Coach Gene Franks (2010)

He was known as the “Old Fox” and Gene Franks was sly as a fox compiling a coaching football record at Masontown High School that is on par with some of coaching giants throughout the state
of Pennsylvania..


Franks was born in 1910 at Loucks Hill, Leckrone, the son of Italian immigrant parents Rinaldo and Ermellini Francini. He graduated from German Township High School in 1928; he was captain of the 1927 team. Franks grabbed All-County honors for the Uhlans. He went on to play college football at Thiel College in Greenville, PA.

While at Thiel he teamed up with another future Pennsylvania coaching legend Pete Dimperio to form a great tackle combination for the Tomcats. He earned All-District honors playing for Coach Jack Stober. Franks was later named to the All-Time Thiel College Football Team.

“John “Bull” Karcis was probably the best fellow I ever played against,” Masontown Coach Gene Franks recalled in a 1946 article. “I doubt if he remembers me though because he was always going by me too fast to get a good look at me.”

Franks, who was a tackle on the Thiel eleven, played three years against Karcis who was known as the “Bull” because of the way he had of lowering his head when hitting the line.

Dimperio went on to coach at Westinghouse High School in Pittsburgh; he turned the Bulldogs into a perennial City League Power.

Franks graduated from Thiel in 1932 and coached one season at the former All-Saints School in Masontown, then moved to the Masontown High coaching position in 1934 and the rest is history.
During a 17-year reign at Masontown Franks piloted his Gunners to four WPIAL Class B football championships and compiled a record of 128-40-11.

His 1937 squad gave him his first WPIAL title, the

Gunners went 11-0 and capped off the season by swamping Sewickley 39-9. They became the first Fayette County Squad to capture a WPIAL football championship.

“I felt that my boys would come through,” Coach Franks said later. “I knew that I had a great team, but I didn’t want the boys to be over-confident as they went into the game. Did you ever see such charging? Sewickley had a good team but we were ‘up.’ I want the boys to have all the credit. They’re the one-s who fought out there on the playing field.”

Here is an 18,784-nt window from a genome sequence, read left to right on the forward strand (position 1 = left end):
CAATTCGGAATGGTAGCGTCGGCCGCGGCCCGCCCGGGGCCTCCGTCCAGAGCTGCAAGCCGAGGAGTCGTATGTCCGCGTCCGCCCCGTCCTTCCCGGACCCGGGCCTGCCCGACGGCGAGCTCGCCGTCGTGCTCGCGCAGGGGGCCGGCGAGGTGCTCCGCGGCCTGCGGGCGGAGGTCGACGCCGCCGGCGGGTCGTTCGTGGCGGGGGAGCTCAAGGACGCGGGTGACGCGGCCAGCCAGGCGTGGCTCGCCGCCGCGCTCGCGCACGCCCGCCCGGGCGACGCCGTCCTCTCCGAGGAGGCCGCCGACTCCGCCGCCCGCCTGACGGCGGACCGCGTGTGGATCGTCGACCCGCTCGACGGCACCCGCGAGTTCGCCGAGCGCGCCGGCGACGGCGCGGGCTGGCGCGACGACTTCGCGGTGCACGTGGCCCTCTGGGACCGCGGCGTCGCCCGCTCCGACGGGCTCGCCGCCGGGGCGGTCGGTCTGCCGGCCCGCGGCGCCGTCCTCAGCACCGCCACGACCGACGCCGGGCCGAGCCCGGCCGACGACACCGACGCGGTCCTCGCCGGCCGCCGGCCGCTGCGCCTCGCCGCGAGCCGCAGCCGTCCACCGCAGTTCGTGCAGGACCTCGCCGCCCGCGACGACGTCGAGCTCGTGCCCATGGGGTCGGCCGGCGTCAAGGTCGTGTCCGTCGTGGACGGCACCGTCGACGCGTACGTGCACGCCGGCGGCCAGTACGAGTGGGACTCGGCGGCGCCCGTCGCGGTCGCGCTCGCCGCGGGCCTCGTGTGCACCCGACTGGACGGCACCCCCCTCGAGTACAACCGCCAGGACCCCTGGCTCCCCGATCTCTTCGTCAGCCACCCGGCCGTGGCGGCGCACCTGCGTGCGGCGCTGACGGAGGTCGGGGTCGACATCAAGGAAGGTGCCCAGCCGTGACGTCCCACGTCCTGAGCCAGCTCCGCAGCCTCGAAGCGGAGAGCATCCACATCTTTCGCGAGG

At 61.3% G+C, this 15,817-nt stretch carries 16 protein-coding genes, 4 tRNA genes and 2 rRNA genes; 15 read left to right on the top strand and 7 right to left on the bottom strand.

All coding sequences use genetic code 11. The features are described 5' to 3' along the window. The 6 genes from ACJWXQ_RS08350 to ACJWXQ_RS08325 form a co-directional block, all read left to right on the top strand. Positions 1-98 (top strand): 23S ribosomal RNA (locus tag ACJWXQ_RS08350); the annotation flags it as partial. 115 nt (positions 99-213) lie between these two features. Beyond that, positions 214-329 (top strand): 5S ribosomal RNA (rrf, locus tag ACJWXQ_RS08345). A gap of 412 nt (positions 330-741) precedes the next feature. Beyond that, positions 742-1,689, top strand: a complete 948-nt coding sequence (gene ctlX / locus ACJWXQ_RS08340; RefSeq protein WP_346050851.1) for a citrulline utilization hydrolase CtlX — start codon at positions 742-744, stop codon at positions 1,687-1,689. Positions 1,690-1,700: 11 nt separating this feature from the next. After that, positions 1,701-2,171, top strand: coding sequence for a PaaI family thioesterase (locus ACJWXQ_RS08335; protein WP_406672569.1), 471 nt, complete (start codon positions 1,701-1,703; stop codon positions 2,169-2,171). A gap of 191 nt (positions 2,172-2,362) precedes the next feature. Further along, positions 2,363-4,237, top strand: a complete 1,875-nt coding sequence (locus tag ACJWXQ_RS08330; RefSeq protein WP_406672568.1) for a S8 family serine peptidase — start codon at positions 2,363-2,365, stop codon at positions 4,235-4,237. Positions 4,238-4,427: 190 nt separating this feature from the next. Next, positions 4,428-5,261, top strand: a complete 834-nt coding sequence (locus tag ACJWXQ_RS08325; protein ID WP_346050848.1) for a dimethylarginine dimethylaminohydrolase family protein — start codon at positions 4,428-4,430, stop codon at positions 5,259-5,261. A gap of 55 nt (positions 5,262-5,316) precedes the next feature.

The Gunners won another WPIAL title in 1940. The Gunners only surrendered six points that season and that came in their lone loss to Class A North Union. Masontown routed Millvale 28-0 to bring home the Class B championship.

In 1945 the Gunners were WPIAL runner-up to Chartiers in the WPIAL Class B race as they fell in the title contest 6-0.

Masontown got revenge against Chartiers posting an 18-6 win over the Bucs to nab the Class B championship in 1947. The Gunners only allowed a total of 13 points in the regular season and finished a 9-1 mark, the lone blemish a 7-0 loss to Class AA German.

Franks may have turned in his finest coaching job in 1950 when he led an underdog Masontown squad to a championship. The Gunners eked out four one-touchdown verdicts, were held to a tie by South Union and had their 25-game unbeaten streak snapped by German. His 1950 eleven wrapped up the B prize at Clairton, where Masontown upset favored Aspinwall, 12-6.

The Gunners won 43 games, lost only four and tied six in the 1946-47-48-49-50 seasons. The only losses were to German, 7-6 in 1947 and 7-6 in 1950, Point Marion, 7-6 in 1948, and to Carmichaels 13-7, also in 1948.

Franks stepped down as football coach after the 1950 season and became a school administrator at the new Albert Gallatin jointure. At the time he reflected on the great teams and his career.

„There have been many great teams and many outstanding players in the county since I started coaching in 1934.” Franks says it would take too long to name them all but like the good old days they won’t be forgotten.”

Franks had a keen sense of humor and could give the needle with the best of them. One story that has circulated over the years involved the Fayette County Coach of the Year Award. A contemporary print shop picked Uniontown Coach Bill Power as coach of the year. Franks called Power that night, “Is this Wild Bill?” he inquired. Assured that he was speaking with Power, he remarked. “I didn’t know that you had a bigger nose than I.” “What do you mean?” Power asked. “Oh nothing, except that the paper says you nosed me out for Coach of the Year and I always thought my nose was bigger than yours.”
Franks was a much sought after dinner speaker until his death in 1985 at the age of 75.

Donald “Doc” Franks followed in his father’s foot steps and had a very successful coaching career at Albert Gallatin.

“My father was a coach who always stressed that you do your best,” Doc Franks said. “When I was a player at Masontown after he had retired from coaching, he was the type of guy you heard about and who you wanted to try to be as a coach. I was very proud when I won that award and joined him in the Hall. It’s something you would always want to do as a coach and as a son, following in your
father’s footsteps.”

“He gave me great advice when I was a coach,” Franks said. “Always play the kids who want to actually play. A lot of my players’ fathers were themselves former players of my father, and he would say ‘I remember so and so, and I think his son would do well.’ He helped out with the team as a scout and so forth as well.”

Gene Sr. and Doc Franks are the only father/son combo in the Pennsylvania Coaches Hall of Fame.


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